Four years ago, I wrote a column on why senior executives need to be mindful about the things they say and do outside the workplace from a reputational harm standpoint. Given the “cancel culture” era we are now in, the need for senior executives to practice mindfulness is more critical than ever before.

Whether an employee’s misconduct happens through words or personal actions, both shareholders and the public are increasingly taking notice. According to new research conducted by U.K.-based public relations agency Transmission Private, 83 percent of 2,000 public respondents to a survey said they would seek to express their anger with a senior executive publicly, such as on social media, if they objected to that executive’s behavior in some way.

“We have found that reputational attacks are increasingly taking a highly personal dimension,” said Luke Thompson, partner at Transmission Private.

The plurality of respondents (34 percent) said they would seek to impose financial harm by boycotting a company’s products, while 32 percent said they would send an email to the company’s leadership. Ranking third, 29 percent said they would launch a damaging reputation campaign against that executive, while an equal amount said they would send an email complaint to the company.

The survey also found another 10 and 11 percent, respectively, said they would turn to the media or social media to air their grievances. “Companies and executives must be especially judicious when it comes to managing their reputations amongst younger people,” who are “much more likely to turn their personal grievances into a highly politicized, highly public social media campaign,” Thompson said.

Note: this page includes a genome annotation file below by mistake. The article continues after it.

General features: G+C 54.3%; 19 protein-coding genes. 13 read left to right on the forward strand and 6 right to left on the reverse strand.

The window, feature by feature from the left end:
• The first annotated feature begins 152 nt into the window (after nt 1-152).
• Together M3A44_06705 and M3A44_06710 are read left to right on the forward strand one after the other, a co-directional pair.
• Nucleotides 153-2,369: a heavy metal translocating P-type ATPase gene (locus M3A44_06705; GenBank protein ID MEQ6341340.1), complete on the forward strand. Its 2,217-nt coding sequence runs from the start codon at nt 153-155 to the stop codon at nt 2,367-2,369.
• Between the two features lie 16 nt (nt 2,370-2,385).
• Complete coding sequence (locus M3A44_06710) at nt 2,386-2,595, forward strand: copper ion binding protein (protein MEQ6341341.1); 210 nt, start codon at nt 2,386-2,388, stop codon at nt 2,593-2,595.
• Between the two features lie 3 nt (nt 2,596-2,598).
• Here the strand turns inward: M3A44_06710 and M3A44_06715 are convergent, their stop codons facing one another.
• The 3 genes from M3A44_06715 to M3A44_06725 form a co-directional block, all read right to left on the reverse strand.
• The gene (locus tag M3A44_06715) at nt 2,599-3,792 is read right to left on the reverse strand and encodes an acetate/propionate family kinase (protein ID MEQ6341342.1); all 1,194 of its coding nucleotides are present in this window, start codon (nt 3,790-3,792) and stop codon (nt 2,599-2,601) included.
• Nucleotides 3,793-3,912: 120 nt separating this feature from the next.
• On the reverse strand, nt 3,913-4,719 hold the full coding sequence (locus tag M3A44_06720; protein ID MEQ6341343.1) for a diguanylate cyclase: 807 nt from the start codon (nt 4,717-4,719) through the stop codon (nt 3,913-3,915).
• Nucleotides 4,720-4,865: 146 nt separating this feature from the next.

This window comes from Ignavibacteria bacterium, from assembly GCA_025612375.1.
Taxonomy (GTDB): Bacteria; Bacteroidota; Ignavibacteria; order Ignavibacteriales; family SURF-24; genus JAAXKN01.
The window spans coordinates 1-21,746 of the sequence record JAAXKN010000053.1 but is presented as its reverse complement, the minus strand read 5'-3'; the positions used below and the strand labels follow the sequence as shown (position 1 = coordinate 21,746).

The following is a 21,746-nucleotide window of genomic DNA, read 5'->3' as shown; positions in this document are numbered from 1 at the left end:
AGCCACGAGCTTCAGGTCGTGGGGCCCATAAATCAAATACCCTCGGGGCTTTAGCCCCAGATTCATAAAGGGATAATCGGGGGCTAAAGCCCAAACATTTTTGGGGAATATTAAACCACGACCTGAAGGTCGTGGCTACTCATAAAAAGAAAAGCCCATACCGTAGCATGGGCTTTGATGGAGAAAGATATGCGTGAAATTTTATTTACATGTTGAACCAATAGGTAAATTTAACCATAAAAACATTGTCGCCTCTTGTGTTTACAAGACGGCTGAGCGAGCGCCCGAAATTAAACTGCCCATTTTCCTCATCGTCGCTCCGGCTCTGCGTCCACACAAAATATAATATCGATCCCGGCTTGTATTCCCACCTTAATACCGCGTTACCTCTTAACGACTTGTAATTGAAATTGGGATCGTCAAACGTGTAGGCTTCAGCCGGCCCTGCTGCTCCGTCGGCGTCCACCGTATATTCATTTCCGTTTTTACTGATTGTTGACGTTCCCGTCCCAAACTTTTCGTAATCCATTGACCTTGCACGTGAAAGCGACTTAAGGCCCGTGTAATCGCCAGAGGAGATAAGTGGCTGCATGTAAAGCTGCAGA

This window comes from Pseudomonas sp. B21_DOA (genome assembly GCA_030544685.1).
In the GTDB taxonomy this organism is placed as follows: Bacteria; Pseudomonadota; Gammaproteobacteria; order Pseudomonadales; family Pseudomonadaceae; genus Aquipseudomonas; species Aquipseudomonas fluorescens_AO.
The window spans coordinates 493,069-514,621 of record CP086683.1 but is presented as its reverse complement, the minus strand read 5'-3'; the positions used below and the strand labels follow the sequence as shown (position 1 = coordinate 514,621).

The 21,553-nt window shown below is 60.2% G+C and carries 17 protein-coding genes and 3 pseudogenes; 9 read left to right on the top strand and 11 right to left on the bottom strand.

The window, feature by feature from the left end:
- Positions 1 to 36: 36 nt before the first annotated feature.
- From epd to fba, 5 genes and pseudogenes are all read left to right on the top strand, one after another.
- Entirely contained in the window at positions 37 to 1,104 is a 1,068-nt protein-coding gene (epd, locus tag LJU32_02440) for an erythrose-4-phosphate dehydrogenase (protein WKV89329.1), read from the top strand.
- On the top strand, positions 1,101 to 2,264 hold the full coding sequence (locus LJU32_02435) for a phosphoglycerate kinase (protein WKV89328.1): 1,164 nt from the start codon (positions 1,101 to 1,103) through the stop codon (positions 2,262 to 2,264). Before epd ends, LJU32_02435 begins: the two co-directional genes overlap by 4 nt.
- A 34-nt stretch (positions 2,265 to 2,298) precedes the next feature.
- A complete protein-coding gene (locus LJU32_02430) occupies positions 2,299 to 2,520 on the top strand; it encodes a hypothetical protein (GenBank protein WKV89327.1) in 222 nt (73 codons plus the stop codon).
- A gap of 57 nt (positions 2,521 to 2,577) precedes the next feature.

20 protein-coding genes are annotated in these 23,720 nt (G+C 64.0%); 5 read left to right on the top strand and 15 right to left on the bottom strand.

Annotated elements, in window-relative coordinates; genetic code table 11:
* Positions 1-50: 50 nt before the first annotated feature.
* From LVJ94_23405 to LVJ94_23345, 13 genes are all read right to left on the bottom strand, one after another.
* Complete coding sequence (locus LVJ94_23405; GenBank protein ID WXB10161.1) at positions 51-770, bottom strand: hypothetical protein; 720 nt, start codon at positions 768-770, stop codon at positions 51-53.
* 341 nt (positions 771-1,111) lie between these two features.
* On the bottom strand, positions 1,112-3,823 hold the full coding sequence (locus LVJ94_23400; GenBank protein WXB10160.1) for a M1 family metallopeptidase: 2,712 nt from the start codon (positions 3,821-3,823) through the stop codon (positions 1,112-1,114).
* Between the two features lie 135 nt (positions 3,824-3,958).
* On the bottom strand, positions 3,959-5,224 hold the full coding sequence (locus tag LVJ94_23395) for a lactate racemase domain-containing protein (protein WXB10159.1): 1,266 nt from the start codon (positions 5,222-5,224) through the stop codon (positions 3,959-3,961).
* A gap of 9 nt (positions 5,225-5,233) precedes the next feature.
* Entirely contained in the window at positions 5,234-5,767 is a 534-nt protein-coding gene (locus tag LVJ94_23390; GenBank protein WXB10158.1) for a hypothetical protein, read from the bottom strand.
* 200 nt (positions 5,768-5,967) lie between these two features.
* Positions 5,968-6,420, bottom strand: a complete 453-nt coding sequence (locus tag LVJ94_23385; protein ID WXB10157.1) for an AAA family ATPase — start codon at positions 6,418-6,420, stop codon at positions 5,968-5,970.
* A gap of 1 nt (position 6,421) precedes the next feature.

The results of the report speak to the reputational risk senior executives face not only when making difficult and often controversial business decisions, but also how they act in their personal lives, outside of work, when they engage in immoral or questionable conduct.

The lessons here are many, as are the practical steps chief ethics and compliance officers can take to mitigate the risks posed by an executive’s bad behavior. Consider the following:

Acknowledge the issue. “Company leaders need to spend just as much time talking about their personal reputations as they do about their corporate brands,” Thompson said. “Senior company leaders are at significant risk of personalized attacks and need to take judicious, careful, and reasonable action to keep these risks under control.”

Monitor executive behavior. “Companies should monitor all their senior executives’ names on social media and elsewhere to spot reputation risks before they become full-blown crises,” advised Jordan Greenaway, managing director at Transmission Private. “It is not enough to monitor mentions of the company’s name alone. You will be missing half of the picture.”

Gather training material. As I mentioned in my previous column, prudent ethics and compliance officers should consider maintaining a file of media clippings of all the unfortunate ways employees have placed themselves in a bad spot for unethical behavior. Real-life scenarios—especially when reenacted through face-to-face or online training—are a valuable (and free) resource to use as educational material for employees and serve as simple reminders as to why it is so important to act mindfully, rather than reactionary, in any situation.